If being first is good, the problem that banks must resolve is how to get to market now so they are ready for the future. The challenge of replacing a legacy core is non-trivial. In fact, some incumbent banks are embarking on multi-decade programmes to modernise their legacy stack.  Similarly, establishing a partner capability is a large endeavour that can take some banks up to three years to achieve successfully.

I would advise adopting a neobanking mindset and implementing a single proposition venture on a new platform. Taking advantage of the rich ecosystem of fintech providers and bank-specific platforms is key to this approach. While mature embedded finance players will benefit from comprehensive functionality, getting into the market as quickly as possible with a single proposition is more important at the outset.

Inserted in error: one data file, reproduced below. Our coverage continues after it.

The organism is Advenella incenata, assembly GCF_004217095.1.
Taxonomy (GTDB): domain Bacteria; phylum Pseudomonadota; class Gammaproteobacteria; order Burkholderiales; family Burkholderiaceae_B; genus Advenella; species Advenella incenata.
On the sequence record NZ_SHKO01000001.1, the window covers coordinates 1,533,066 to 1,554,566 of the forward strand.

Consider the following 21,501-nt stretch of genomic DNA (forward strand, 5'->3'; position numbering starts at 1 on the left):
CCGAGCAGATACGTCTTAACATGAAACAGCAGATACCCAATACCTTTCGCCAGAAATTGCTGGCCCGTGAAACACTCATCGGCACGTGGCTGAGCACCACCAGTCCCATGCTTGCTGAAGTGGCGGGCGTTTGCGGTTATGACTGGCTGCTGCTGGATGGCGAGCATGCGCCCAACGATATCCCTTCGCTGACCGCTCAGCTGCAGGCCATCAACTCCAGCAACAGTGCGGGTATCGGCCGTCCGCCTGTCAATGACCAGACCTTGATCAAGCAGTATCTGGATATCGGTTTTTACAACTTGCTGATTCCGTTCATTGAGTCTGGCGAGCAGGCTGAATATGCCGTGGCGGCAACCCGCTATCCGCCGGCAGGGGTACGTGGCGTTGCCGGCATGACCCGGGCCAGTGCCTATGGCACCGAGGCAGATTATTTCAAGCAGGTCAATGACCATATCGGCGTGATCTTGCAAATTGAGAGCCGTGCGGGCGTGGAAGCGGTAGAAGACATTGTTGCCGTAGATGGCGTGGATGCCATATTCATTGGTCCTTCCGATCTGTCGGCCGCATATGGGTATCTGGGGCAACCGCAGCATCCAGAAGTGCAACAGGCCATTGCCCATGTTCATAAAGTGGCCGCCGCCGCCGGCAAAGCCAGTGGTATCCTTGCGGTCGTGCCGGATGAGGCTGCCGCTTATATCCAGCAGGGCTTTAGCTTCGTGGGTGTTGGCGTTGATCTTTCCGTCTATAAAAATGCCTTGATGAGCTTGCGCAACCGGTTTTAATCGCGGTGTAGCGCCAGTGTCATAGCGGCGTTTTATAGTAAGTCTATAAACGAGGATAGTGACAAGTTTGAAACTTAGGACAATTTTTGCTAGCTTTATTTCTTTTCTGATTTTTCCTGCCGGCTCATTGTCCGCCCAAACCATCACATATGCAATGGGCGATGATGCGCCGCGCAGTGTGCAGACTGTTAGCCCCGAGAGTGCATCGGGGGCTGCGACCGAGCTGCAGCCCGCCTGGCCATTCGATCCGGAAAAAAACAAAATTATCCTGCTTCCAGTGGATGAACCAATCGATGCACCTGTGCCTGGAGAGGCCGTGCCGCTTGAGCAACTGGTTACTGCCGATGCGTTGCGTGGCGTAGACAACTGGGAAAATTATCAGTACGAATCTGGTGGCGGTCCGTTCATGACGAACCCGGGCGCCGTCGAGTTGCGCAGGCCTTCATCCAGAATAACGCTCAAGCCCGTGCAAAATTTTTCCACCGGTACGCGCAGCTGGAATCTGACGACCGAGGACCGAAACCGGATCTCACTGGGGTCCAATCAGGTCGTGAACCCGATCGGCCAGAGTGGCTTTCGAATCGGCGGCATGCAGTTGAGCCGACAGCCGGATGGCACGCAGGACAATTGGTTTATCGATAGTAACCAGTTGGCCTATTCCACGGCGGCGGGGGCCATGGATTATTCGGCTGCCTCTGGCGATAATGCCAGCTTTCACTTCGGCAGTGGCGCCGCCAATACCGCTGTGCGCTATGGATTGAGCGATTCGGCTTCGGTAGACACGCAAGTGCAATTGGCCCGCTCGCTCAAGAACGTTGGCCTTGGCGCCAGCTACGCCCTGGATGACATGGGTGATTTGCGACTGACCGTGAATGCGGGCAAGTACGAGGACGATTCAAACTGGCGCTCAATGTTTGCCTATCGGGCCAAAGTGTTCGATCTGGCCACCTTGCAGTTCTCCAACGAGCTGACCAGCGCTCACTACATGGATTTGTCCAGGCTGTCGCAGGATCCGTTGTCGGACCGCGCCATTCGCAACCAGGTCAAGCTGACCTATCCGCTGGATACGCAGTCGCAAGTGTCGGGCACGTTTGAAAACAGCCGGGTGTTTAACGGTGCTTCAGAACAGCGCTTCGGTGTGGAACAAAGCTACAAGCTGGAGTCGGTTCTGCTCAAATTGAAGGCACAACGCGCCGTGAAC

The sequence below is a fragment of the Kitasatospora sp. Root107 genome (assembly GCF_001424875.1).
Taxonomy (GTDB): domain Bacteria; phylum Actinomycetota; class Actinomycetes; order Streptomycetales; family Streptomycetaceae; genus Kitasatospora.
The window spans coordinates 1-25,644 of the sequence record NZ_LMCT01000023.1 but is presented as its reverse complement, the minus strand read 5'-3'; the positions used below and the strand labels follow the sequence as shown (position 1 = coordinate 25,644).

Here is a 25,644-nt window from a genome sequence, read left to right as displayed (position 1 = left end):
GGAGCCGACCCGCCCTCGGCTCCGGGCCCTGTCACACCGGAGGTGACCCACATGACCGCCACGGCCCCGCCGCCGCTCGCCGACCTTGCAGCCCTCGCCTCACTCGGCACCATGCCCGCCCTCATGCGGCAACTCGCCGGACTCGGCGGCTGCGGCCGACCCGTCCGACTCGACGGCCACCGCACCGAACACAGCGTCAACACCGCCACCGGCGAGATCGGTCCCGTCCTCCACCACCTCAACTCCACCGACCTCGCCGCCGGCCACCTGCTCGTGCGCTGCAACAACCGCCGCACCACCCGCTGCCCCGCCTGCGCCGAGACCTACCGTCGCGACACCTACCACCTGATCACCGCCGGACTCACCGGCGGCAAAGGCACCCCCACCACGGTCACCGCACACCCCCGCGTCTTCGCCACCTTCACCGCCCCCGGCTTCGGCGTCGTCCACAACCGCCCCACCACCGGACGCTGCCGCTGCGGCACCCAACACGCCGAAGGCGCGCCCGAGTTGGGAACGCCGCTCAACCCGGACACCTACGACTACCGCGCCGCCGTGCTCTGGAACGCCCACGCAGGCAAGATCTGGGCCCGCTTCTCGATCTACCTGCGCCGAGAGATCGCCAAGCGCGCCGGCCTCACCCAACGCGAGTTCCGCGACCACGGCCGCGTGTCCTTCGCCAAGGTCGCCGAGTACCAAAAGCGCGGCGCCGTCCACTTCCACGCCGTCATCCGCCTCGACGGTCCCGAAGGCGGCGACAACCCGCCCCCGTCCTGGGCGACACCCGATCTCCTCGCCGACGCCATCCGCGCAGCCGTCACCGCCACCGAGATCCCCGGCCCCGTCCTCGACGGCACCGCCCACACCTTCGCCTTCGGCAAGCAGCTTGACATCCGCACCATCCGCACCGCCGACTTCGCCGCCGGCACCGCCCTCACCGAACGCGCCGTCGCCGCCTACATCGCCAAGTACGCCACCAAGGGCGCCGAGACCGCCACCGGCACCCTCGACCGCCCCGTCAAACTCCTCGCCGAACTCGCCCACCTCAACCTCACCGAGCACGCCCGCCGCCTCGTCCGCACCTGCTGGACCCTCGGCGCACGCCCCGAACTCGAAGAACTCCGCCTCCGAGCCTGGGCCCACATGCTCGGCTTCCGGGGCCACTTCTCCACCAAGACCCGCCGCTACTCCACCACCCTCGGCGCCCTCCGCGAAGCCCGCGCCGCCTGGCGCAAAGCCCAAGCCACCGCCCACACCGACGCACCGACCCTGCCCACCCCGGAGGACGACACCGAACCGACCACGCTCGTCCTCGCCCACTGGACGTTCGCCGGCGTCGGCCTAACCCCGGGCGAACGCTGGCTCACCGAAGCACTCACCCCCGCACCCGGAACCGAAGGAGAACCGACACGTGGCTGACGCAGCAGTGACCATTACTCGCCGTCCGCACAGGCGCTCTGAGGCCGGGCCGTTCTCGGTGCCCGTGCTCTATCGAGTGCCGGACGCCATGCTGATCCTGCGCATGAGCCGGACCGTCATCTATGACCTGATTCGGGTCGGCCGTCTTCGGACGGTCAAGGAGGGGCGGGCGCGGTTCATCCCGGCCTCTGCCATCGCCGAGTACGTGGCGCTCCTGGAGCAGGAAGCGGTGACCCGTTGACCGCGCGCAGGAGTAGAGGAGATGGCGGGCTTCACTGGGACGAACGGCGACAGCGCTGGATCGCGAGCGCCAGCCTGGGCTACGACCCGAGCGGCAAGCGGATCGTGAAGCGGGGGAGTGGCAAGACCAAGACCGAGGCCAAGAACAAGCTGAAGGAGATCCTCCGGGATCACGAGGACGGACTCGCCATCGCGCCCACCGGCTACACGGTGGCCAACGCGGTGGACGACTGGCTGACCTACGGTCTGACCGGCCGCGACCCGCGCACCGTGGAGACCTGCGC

The premise of delivering a financial service into a customer’s ‘screen’ when and where they need it feels logically sound. But the best practices for profitability and success in the embedded finance market are still to be determined. Ultimately, firms investing in platforms designed for embeddability and agility now will be the winners of the market in the future.


About Ronnie Mitra

Ronnie Mitra is the Sr. Director of Technology at digital business transformation consultancy Publicis Sapient where he leads Publicis Sapient’s composable business and API practices. Most recently, Ronnie has been enabling retail and commercial banks develop capabilities for banking as a service, embedded finance and coreless platforms. With 25+ years’ experience enabling businesses with web and integration technologies, Ronnie’s area of expertise incorporates technology strategy with a focus on API enabled composability - this includes structured, domain-driven design, product and service development, technology architecture and developer experience improvement. Ronnie is an internationally recognized thought leader, speaker and co-author of four O’Reilly books including Microservices Up & Running and Continuous API Management.